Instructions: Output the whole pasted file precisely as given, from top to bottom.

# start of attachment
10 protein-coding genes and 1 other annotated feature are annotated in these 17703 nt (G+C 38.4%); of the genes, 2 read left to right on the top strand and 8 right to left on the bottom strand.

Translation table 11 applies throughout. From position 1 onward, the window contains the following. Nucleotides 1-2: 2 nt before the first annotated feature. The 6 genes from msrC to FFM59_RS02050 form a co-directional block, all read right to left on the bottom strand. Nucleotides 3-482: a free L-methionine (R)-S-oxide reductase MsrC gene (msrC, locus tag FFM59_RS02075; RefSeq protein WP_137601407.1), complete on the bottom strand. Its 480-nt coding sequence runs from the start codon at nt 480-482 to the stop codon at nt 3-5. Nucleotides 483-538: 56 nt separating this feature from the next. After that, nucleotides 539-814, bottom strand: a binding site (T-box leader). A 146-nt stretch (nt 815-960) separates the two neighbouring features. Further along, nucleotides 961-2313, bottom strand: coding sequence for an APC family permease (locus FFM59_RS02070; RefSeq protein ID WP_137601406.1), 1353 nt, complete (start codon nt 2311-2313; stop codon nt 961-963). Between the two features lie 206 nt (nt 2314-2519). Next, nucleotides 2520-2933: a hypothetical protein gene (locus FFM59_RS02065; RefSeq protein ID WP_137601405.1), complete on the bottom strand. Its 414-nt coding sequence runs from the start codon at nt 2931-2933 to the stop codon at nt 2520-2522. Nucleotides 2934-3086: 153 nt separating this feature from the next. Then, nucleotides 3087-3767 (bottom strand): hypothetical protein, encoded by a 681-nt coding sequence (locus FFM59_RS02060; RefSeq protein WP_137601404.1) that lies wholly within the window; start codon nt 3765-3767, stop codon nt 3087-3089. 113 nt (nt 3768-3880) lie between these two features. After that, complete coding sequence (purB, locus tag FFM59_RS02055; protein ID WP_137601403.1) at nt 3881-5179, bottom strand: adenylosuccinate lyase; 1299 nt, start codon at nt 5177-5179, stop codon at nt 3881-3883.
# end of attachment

10 protein-coding genes and 1 other annotated feature are annotated in these 17703 nt (G+C 38.4%); of the genes, 2 read left to right on the top strand and 8 right to left on the bottom strand.

Translation table 11 applies throughout. From position 1 onward, the window contains the following. Nucleotides 1-2: 2 nt before the first annotated feature. The 6 genes from msrC to FFM59_RS02050 form a co-directional block, all read right to left on the bottom strand. Nucleotides 3-482: a free L-methionine (R)-S-oxide reductase MsrC gene (msrC, locus tag FFM59_RS02075; RefSeq protein WP_137601407.1), complete on the bottom strand. Its 480-nt coding sequence runs from the start codon at nt 480-482 to the stop codon at nt 3-5. Nucleotides 483-538: 56 nt separating this feature from the next. After that, nucleotides 539-814, bottom strand: a binding site (T-box leader). A 146-nt stretch (nt 815-960) separates the two neighbouring features. Further along, nucleotides 961-2313, bottom strand: coding sequence for an APC family permease (locus FFM59_RS02070; RefSeq protein ID WP_137601406.1), 1353 nt, complete (start codon nt 2311-2313; stop codon nt 961-963). Between the two features lie 206 nt (nt 2314-2519). Next, nucleotides 2520-2933: a hypothetical protein gene (locus FFM59_RS02065; RefSeq protein ID WP_137601405.1), complete on the bottom strand. Its 414-nt coding sequence runs from the start codon at nt 2931-2933 to the stop codon at nt 2520-2522. Nucleotides 2934-3086: 153 nt separating this feature from the next. Then, nucleotides 3087-3767 (bottom strand): hypothetical protein, encoded by a 681-nt coding sequence (locus FFM59_RS02060; RefSeq protein WP_137601404.1) that lies wholly within the window; start codon nt 3765-3767, stop codon nt 3087-3089. 113 nt (nt 3768-3880) lie between these two features. After that, complete coding sequence (purB, locus tag FFM59_RS02055; protein ID WP_137601403.1) at nt 3881-5179, bottom strand: adenylosuccinate lyase; 1299 nt, start codon at nt 5177-5179, stop codon at nt 3881-3883.